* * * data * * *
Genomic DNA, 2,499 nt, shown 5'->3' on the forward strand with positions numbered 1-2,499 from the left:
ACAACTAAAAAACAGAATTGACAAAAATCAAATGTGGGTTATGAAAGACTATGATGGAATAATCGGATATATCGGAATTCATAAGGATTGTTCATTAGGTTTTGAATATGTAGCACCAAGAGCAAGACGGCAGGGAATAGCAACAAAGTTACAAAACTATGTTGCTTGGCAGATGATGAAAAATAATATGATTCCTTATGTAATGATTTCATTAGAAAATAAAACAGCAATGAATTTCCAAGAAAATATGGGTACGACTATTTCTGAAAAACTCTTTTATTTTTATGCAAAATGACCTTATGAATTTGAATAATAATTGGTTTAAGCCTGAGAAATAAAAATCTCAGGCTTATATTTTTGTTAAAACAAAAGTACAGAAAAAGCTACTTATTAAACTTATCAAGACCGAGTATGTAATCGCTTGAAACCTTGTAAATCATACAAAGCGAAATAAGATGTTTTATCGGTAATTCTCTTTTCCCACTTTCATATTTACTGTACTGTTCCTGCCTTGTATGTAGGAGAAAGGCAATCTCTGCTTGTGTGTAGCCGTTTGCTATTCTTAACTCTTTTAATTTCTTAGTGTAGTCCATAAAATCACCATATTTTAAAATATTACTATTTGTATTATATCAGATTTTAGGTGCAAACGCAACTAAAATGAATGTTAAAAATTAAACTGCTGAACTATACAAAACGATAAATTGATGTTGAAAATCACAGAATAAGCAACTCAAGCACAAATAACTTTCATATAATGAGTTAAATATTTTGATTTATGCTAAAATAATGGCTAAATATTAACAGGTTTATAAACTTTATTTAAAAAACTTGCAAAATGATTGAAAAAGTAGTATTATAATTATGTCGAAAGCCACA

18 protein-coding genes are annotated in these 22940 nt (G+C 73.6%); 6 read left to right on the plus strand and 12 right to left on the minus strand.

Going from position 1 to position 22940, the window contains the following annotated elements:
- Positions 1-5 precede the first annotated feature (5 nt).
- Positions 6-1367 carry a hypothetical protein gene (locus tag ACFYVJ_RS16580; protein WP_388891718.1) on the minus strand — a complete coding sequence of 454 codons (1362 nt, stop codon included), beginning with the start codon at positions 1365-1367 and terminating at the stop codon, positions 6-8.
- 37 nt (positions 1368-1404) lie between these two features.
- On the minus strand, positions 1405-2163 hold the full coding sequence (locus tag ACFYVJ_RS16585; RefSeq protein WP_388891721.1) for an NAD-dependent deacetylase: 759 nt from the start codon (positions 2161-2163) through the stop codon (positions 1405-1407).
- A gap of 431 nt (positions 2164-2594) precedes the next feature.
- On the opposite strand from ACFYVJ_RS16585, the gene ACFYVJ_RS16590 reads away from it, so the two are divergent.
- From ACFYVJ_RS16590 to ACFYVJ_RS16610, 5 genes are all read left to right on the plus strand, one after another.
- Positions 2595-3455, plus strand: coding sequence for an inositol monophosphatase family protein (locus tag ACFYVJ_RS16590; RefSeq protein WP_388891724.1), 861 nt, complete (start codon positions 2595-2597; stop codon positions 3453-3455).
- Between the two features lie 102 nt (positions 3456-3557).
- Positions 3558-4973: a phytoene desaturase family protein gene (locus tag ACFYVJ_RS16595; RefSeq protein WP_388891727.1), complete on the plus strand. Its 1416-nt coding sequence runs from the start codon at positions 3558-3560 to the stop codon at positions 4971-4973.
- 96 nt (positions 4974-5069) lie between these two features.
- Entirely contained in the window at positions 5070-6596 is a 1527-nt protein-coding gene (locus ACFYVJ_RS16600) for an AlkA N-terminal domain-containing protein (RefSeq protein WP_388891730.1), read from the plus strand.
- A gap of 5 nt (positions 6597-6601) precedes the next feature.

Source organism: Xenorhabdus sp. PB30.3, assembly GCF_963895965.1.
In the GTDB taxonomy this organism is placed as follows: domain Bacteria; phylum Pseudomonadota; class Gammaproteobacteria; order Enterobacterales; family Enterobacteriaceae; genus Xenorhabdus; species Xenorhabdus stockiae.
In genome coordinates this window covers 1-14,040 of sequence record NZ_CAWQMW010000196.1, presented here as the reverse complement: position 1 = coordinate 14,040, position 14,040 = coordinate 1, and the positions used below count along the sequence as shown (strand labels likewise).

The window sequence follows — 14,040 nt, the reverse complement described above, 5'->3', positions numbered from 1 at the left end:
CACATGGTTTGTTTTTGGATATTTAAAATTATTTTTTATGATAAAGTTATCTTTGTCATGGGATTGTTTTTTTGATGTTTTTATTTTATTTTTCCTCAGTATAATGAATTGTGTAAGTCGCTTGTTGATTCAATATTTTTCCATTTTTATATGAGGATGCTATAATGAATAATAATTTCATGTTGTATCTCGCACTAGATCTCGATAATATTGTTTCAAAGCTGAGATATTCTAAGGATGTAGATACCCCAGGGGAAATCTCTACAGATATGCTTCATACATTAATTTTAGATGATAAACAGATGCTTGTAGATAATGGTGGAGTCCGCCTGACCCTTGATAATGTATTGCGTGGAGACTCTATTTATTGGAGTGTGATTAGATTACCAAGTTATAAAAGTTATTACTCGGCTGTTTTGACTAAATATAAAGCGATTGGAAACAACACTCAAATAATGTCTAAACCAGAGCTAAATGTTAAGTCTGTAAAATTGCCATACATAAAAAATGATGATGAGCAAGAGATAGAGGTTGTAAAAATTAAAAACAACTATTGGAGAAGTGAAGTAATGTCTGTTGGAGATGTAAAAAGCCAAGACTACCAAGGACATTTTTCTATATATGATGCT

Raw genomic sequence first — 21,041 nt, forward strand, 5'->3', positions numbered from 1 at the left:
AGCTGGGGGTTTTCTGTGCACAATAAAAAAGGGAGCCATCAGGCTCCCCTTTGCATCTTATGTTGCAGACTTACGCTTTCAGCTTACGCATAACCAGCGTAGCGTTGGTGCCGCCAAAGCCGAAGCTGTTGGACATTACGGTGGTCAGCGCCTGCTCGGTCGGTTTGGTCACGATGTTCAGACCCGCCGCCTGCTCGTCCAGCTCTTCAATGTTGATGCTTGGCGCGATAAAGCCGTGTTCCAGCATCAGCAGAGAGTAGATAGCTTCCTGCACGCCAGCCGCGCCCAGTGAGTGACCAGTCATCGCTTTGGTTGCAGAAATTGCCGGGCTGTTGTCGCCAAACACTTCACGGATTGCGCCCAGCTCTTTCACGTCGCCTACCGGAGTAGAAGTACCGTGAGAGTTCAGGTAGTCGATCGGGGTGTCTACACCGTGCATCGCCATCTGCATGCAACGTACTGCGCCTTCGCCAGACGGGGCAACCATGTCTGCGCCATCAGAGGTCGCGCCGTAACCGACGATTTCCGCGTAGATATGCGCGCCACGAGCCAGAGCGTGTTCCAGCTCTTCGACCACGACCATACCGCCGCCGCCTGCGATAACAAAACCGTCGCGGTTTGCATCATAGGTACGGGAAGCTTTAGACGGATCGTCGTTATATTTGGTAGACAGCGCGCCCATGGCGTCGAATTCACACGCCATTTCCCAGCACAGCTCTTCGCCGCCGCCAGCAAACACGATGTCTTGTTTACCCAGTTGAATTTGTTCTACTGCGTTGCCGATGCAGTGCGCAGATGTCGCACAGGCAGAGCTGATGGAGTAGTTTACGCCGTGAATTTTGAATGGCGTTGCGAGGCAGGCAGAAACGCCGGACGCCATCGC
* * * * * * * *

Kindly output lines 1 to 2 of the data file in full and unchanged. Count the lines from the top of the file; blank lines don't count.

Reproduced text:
Genomic DNA, 2,499 nt, shown 5'->3' on the forward strand with positions numbered 1-2,499 from the left:
ACAACTAAAAAACAGAATTGACAAAAATCAAATGTGGGTTATGAAAGACTATGATGGAATAATCGGATATATCGGAATTCATAAGGATTGTTCATTAGGTTTTGAATATGTAGCACCAAGAGCAAGACGGCAGGGAATAGCAACAAAGTTACAAAACTATGTTGCTTGGCAGATGATGAAAAATAATATGATTCCTTATGTAATGATTTCATTAGAAAATAAAACAGCAATGAATTTCCAAGAAAATATGGGTACGACTATTTCTGAAAAACTCTTTTATTTTTATGCAAAATGACCTTATGAATTTGAATAATAATTGGTTTAAGCCTGAGAAATAAAAATCTCAGGCTTATATTTTTGTTAAAACAAAAGTACAGAAAAAGCTACTTATTAAACTTATCAAGACCGAGTATGTAATCGCTTGAAACCTTGTAAATCATACAAAGCGAAATAAGATGTTTTATCGGTAATTCTCTTTTCCCACTTTCATATTTACTGTACTGTTCCTGCCTTGTATGTAGGAGAAAGGCAATCTCTGCTTGTGTGTAGCCGTTTGCTATTCTTAACTCTTTTAATTTCTTAGTGTAGTCCATAAAATCACCATATTTTAAAATATTACTATTTGTATTATATCAGATTTTAGGTGCAAACGCAACTAAAATGAATGTTAAAAATTAAACTGCTGAACTATACAAAACGATAAATTGATGTTGAAAATCACAGAATAAGCAACTCAAGCACAAATAACTTTCATATAATGAGTTAAATATTTTGATTTATGCTAAAATAATGGCTAAATATTAACAGGTTTATAAACTTTATTTAAAAAACTTGCAAAATGATTGAAAAAGTAGTATTATAATTATGTCGAAAGCCACA